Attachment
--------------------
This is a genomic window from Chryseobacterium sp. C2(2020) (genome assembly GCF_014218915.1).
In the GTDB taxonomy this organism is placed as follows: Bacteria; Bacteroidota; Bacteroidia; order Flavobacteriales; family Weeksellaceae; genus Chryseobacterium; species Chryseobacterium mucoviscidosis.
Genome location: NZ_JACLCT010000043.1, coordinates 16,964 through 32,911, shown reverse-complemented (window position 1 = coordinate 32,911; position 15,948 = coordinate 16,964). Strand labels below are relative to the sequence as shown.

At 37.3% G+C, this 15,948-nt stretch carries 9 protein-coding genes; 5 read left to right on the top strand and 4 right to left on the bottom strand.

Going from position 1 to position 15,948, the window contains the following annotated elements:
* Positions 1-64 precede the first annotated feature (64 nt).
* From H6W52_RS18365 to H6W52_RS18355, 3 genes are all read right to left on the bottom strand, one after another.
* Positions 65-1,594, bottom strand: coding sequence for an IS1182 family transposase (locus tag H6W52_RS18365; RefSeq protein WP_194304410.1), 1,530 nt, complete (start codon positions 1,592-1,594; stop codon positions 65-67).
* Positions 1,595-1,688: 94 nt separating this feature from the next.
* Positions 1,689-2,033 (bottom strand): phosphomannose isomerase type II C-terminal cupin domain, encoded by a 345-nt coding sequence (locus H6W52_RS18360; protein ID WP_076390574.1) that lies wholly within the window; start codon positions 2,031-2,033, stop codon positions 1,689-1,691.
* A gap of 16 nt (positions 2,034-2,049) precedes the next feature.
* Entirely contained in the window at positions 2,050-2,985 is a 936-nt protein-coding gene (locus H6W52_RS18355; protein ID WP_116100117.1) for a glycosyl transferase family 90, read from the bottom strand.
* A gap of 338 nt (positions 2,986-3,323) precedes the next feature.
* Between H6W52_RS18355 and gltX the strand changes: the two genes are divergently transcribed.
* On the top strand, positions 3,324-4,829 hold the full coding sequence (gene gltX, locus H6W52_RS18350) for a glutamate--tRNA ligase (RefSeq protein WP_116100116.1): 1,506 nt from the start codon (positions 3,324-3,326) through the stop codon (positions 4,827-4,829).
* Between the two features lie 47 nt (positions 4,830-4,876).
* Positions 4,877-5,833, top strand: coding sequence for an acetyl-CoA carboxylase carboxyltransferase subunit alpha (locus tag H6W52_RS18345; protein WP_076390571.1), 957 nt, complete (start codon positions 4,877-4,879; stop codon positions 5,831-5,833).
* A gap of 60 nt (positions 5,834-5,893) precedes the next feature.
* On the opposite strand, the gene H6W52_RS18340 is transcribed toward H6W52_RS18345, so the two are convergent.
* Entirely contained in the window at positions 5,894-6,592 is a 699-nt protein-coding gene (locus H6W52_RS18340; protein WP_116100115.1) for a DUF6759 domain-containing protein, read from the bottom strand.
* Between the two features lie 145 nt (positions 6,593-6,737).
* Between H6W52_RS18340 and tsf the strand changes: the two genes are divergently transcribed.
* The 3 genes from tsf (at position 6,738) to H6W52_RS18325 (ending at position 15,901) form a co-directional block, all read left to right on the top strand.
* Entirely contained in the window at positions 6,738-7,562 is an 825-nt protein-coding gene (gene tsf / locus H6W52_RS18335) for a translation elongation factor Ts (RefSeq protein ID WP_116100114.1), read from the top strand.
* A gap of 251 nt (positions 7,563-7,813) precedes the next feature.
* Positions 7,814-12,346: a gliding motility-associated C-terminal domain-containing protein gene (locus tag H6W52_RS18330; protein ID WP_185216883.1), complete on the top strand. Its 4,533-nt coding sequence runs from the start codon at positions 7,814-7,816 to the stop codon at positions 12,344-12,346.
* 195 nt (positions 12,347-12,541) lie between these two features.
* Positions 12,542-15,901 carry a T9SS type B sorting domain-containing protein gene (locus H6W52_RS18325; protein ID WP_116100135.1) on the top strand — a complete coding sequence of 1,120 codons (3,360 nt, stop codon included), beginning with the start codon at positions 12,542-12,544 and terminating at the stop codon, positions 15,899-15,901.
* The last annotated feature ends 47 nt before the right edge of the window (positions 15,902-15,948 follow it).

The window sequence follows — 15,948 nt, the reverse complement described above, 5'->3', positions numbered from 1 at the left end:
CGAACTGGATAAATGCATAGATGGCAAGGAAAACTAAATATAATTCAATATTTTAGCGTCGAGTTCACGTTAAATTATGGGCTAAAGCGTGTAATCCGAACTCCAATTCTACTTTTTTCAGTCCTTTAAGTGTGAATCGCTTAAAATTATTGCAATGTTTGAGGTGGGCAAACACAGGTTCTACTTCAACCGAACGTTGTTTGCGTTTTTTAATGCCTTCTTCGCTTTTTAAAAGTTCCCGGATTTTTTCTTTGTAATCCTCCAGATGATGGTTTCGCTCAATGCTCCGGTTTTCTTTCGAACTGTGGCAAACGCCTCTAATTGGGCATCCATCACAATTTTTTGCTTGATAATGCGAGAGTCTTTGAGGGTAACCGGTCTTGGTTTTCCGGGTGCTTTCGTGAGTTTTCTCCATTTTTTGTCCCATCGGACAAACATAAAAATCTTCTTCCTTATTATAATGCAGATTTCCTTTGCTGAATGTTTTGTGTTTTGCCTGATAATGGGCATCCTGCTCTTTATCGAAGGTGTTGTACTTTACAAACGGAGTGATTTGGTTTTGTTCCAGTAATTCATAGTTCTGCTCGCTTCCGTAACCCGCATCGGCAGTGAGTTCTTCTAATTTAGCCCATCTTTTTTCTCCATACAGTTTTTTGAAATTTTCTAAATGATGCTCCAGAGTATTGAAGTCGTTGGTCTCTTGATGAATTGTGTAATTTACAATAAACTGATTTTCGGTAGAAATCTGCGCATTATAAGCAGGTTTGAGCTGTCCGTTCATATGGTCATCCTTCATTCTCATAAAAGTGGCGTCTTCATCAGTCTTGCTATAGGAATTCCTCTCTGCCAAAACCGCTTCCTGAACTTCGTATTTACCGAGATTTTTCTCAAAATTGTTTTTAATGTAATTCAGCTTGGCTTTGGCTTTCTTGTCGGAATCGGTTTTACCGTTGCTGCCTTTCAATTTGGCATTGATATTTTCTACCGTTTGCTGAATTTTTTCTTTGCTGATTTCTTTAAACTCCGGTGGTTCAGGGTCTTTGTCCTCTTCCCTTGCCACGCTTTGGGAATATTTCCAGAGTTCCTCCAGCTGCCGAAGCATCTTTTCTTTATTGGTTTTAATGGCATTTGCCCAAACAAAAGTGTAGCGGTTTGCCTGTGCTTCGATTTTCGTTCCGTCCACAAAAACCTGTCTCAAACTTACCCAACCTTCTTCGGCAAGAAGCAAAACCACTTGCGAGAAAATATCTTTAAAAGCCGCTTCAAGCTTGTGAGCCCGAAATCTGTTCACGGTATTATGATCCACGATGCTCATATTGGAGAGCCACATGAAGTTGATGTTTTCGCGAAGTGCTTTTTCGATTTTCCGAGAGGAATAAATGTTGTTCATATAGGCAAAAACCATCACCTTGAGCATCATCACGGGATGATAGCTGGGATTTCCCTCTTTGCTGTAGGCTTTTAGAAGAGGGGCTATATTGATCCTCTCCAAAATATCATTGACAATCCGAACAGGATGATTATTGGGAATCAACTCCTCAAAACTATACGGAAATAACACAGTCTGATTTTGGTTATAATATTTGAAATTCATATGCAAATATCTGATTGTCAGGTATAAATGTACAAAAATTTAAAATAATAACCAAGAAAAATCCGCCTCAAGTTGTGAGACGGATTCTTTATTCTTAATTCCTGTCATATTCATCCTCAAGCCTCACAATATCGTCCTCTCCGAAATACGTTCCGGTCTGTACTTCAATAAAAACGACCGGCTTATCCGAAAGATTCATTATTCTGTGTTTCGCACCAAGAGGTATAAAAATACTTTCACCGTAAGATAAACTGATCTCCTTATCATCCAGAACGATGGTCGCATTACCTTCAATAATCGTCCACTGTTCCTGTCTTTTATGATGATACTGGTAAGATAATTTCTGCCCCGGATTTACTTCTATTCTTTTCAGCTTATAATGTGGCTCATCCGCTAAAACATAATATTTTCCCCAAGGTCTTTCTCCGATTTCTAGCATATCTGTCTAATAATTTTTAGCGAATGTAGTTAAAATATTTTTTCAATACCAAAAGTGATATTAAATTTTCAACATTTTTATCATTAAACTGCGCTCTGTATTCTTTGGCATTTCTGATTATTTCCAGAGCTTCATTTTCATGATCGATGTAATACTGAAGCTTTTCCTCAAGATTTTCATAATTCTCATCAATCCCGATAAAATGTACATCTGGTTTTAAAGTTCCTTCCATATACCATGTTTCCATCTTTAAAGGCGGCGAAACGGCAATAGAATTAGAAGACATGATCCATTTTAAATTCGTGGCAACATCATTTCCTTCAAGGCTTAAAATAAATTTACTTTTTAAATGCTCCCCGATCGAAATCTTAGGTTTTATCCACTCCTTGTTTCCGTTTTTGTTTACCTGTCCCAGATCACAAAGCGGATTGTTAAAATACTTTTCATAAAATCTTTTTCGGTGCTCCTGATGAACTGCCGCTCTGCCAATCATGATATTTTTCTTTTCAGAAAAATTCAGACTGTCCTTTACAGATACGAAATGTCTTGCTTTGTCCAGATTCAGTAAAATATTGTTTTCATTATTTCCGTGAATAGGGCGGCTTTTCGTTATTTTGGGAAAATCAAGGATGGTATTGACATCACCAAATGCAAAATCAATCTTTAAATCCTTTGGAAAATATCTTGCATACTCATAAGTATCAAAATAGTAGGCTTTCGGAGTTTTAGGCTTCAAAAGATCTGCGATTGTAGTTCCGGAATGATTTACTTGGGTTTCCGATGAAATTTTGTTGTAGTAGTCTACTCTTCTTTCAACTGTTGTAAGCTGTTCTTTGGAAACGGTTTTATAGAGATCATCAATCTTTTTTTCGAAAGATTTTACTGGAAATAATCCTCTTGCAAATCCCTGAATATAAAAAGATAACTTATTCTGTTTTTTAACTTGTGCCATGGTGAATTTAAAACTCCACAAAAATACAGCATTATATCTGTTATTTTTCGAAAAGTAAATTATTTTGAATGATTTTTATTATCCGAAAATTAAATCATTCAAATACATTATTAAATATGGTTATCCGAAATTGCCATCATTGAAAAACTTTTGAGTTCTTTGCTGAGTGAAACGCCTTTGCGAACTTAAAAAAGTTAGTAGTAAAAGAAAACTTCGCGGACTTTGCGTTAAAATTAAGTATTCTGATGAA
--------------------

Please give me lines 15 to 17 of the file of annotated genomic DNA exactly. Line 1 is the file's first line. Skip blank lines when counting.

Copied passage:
* On the top strand, positions 3,324-4,829 hold the full coding sequence (gene gltX, locus H6W52_RS18350) for a glutamate--tRNA ligase (RefSeq protein WP_116100116.1): 1,506 nt from the start codon (positions 3,324-3,326) through the stop codon (positions 4,827-4,829).
* Between the two features lie 47 nt (positions 4,830-4,876).
* Positions 4,877-5,833, top strand: coding sequence for an acetyl-CoA carboxylase carboxyltransferase subunit alpha (locus tag H6W52_RS18345; protein WP_076390571.1), 957 nt, complete (start codon positions 4,877-4,879; stop codon positions 5,831-5,833).